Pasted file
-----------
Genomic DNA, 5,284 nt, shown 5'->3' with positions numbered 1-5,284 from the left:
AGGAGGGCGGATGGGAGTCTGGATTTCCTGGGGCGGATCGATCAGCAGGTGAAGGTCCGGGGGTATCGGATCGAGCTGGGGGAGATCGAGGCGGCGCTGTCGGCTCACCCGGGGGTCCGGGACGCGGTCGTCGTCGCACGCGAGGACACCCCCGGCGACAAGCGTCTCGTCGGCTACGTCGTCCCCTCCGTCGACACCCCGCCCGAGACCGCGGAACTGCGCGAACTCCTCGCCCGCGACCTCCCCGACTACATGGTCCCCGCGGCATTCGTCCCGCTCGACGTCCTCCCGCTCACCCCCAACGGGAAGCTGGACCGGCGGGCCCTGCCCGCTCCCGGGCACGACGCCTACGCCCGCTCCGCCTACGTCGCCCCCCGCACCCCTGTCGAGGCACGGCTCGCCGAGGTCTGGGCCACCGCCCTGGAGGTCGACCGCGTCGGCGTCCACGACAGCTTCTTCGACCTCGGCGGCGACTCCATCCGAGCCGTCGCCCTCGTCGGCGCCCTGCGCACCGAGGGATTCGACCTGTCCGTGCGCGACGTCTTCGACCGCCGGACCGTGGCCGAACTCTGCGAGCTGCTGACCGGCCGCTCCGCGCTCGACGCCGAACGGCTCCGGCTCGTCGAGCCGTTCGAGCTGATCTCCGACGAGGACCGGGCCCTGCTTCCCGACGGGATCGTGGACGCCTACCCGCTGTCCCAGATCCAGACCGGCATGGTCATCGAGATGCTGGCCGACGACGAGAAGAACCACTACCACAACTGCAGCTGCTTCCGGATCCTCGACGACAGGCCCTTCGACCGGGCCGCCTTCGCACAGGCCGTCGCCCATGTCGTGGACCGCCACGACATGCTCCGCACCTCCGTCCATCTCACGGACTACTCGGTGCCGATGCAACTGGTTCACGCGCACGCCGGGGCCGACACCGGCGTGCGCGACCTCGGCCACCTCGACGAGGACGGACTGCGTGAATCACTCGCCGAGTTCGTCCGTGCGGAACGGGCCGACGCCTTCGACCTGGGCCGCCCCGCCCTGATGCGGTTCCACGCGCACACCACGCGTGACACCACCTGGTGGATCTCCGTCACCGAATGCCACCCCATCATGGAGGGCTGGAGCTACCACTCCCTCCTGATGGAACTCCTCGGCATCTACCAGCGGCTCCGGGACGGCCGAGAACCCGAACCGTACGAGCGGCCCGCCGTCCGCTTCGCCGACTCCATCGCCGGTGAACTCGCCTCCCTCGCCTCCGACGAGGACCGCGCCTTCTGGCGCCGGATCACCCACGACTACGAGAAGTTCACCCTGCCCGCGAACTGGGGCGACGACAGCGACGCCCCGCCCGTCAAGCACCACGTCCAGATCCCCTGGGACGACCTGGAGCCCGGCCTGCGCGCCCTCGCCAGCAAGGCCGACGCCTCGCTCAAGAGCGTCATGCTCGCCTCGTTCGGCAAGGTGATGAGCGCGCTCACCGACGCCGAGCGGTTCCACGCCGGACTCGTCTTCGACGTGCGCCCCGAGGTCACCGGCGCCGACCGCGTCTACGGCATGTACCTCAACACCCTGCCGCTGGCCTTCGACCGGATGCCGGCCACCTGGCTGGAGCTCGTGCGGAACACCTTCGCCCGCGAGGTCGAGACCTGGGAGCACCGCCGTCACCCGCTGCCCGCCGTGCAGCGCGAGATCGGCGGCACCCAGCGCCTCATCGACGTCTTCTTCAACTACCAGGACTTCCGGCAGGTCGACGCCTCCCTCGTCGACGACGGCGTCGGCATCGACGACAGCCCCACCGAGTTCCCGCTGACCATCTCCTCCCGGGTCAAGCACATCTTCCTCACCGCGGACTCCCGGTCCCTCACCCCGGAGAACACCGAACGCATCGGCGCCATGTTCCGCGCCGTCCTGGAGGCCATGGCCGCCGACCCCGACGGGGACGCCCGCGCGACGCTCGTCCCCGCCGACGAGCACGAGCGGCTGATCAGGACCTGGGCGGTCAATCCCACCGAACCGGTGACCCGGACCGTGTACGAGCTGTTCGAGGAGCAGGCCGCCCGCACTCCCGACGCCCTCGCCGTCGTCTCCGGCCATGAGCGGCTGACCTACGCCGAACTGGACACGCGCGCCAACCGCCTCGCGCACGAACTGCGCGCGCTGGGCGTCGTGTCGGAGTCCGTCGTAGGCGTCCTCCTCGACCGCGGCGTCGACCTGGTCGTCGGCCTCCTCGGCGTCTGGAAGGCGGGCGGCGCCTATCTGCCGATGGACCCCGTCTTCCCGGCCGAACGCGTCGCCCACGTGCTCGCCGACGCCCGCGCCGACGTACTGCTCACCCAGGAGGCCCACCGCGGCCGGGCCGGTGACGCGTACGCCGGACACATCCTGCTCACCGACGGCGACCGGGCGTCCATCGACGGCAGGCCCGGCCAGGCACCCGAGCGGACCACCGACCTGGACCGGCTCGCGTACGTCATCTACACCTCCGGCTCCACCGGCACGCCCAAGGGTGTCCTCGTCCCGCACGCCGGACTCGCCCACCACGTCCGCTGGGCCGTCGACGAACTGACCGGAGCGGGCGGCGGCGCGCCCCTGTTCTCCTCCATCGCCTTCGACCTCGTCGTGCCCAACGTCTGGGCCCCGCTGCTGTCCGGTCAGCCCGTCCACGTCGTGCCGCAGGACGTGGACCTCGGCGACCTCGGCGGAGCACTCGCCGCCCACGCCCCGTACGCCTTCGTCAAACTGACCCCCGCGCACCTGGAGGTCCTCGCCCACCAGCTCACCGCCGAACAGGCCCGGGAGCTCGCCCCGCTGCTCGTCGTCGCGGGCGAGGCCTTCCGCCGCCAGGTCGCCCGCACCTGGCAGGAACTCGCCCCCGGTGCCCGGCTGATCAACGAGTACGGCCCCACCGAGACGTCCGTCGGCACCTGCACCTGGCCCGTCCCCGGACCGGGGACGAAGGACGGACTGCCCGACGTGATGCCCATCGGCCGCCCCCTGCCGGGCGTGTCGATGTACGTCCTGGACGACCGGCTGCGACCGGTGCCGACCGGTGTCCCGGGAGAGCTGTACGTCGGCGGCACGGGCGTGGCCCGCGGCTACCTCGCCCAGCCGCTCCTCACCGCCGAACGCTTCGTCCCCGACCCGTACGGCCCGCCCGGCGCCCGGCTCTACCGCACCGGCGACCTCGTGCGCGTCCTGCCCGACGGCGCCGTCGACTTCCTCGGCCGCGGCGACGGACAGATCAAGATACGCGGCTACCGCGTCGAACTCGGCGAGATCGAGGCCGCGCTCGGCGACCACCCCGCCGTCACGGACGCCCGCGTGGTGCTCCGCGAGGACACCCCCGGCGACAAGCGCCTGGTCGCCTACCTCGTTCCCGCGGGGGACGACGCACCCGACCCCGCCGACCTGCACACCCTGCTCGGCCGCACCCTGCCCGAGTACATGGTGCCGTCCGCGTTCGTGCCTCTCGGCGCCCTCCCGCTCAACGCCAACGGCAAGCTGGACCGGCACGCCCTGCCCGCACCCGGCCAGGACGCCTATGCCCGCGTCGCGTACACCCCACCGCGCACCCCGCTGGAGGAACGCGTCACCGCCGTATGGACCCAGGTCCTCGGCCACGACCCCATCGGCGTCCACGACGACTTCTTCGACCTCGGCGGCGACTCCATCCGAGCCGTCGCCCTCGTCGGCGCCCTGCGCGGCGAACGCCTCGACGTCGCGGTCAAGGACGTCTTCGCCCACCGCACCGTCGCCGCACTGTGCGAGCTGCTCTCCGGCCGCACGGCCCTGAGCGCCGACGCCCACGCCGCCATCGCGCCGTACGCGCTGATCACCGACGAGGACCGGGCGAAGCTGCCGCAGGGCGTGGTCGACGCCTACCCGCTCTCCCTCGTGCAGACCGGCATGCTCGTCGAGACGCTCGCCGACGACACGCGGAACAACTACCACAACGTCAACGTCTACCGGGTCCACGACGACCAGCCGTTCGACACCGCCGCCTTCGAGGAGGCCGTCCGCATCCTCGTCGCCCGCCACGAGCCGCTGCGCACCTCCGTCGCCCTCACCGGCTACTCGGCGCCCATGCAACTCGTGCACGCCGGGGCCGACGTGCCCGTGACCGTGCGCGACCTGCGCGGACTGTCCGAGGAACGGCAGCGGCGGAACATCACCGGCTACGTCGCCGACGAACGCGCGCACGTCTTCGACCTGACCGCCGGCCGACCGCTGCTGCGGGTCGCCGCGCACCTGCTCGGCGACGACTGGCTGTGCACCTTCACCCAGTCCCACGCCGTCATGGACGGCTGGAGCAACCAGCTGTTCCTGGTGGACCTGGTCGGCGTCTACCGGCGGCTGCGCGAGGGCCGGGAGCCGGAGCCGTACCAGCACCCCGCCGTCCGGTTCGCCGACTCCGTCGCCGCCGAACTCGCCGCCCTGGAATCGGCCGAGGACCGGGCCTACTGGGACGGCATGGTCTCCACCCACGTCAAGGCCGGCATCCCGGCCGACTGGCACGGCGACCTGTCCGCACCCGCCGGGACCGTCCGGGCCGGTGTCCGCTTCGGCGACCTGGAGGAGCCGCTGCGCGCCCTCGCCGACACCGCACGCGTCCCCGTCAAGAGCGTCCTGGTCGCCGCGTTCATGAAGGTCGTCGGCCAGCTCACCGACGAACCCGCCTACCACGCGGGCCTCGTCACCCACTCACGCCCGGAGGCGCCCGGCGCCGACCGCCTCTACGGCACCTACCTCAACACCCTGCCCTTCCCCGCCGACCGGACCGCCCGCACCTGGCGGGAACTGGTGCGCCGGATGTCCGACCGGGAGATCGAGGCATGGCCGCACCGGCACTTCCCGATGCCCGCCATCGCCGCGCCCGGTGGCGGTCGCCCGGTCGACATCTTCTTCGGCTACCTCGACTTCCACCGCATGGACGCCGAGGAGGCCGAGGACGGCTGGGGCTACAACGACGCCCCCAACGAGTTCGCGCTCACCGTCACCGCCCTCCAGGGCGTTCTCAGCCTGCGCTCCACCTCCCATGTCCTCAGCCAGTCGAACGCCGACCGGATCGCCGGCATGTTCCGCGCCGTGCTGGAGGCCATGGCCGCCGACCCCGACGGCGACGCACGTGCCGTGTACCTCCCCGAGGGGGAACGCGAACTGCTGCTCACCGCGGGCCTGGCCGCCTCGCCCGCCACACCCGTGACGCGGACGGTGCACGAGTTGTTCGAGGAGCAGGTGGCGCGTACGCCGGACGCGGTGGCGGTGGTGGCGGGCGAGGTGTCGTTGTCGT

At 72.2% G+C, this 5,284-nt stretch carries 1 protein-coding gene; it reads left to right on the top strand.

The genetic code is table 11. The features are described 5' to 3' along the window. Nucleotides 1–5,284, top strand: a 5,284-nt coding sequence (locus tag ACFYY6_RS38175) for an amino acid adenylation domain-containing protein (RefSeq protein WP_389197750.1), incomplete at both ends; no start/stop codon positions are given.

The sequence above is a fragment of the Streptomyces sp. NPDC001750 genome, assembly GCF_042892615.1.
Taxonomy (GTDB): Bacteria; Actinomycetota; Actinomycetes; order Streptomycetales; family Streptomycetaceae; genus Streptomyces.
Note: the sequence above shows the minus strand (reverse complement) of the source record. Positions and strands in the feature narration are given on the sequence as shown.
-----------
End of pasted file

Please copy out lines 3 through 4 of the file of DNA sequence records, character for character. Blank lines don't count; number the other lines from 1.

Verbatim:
At 72.2% G+C, this 5,284-nt stretch carries 1 protein-coding gene; it reads left to right on the top strand.

The genetic code is table 11. The features are described 5' to 3' along the window. Nucleotides 1–5,284, top strand: a 5,284-nt coding sequence (locus tag ACFYY6_RS38175) for an amino acid adenylation domain-containing protein (RefSeq protein WP_389197750.1), incomplete at both ends; no start/stop codon positions are given.